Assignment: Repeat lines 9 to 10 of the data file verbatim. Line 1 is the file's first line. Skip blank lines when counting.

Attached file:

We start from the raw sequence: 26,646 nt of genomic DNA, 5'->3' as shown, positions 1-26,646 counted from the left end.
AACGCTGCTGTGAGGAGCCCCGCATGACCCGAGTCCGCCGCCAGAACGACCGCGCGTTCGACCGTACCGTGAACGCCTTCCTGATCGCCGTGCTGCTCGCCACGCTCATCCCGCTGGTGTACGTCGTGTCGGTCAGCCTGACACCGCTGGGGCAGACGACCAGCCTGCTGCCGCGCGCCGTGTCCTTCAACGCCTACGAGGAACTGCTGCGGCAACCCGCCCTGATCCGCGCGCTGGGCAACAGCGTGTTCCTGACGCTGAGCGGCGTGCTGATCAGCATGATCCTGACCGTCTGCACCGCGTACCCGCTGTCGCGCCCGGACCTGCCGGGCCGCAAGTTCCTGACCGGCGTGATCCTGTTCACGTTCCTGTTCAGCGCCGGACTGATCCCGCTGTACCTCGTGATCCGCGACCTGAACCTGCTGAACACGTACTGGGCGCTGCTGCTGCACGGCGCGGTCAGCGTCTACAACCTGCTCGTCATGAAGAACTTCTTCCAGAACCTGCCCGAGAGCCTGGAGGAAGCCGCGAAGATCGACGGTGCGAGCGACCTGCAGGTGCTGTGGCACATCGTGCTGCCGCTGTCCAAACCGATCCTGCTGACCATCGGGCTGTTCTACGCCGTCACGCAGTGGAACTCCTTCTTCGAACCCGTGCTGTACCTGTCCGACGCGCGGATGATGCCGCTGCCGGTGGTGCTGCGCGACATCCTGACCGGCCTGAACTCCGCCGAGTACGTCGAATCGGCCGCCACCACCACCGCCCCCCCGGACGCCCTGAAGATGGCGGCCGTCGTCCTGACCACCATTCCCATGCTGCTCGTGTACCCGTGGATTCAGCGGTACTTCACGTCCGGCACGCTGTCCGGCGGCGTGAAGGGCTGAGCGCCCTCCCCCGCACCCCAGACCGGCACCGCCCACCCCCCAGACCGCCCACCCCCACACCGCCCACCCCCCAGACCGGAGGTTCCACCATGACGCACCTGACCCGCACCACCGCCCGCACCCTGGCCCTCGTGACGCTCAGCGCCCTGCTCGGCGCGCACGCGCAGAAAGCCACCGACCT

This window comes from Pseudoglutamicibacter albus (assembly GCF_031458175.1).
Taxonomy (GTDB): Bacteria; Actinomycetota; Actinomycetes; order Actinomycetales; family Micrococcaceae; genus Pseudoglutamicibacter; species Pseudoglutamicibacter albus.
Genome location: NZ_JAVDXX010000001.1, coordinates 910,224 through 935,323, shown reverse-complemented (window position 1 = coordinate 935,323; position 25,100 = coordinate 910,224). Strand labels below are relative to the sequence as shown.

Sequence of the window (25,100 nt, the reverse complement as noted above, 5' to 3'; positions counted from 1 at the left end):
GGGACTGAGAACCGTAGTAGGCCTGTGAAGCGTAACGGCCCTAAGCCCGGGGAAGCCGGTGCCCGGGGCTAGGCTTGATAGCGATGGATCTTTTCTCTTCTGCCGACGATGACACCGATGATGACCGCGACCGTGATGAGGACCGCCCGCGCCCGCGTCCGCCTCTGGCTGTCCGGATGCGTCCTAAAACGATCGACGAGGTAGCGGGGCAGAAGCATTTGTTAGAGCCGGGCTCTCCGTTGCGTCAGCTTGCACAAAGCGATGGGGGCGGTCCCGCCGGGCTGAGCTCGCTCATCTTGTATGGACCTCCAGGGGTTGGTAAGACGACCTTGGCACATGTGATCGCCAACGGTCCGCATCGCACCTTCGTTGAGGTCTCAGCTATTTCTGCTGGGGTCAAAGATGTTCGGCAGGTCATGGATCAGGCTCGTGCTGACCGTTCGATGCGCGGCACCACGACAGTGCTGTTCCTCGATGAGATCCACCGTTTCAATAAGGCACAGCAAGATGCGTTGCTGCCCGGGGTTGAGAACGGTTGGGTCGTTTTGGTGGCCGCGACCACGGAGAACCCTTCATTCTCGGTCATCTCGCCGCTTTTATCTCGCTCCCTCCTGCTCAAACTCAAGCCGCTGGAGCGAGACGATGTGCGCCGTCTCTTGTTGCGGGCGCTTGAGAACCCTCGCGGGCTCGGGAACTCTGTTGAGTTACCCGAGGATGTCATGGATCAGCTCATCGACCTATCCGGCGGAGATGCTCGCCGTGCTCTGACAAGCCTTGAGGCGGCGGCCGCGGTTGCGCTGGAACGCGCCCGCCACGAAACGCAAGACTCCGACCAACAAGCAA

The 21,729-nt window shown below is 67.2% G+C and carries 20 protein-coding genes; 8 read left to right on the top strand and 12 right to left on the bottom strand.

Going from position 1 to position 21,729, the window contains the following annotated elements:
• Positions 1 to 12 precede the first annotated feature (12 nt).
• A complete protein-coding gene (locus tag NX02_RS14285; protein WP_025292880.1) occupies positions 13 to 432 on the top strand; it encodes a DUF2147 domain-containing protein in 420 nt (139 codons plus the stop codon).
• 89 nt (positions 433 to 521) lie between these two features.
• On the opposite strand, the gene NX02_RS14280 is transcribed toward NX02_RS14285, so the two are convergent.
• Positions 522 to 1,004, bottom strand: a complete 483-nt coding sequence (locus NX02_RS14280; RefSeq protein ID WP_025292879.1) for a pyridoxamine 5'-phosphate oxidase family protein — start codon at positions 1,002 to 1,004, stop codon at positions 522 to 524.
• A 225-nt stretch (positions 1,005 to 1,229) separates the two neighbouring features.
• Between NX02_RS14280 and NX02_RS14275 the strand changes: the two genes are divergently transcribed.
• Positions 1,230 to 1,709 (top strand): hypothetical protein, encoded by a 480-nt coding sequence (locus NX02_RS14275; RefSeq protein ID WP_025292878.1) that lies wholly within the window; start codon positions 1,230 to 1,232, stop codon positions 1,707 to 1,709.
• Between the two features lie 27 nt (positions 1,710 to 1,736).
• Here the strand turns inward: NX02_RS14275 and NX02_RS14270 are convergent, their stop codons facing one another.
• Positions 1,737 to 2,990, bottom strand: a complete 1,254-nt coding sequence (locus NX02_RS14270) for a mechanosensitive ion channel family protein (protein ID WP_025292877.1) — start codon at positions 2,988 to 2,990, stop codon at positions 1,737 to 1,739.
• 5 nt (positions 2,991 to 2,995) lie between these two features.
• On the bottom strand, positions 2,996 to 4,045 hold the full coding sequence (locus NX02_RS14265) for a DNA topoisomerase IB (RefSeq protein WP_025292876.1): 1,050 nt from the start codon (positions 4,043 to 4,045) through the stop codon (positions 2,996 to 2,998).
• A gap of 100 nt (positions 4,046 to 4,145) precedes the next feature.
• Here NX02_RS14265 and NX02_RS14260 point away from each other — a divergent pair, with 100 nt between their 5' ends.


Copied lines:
Going from position 1 to position 21,729, the window contains the following annotated elements:
• Positions 1 to 12 precede the first annotated feature (12 nt).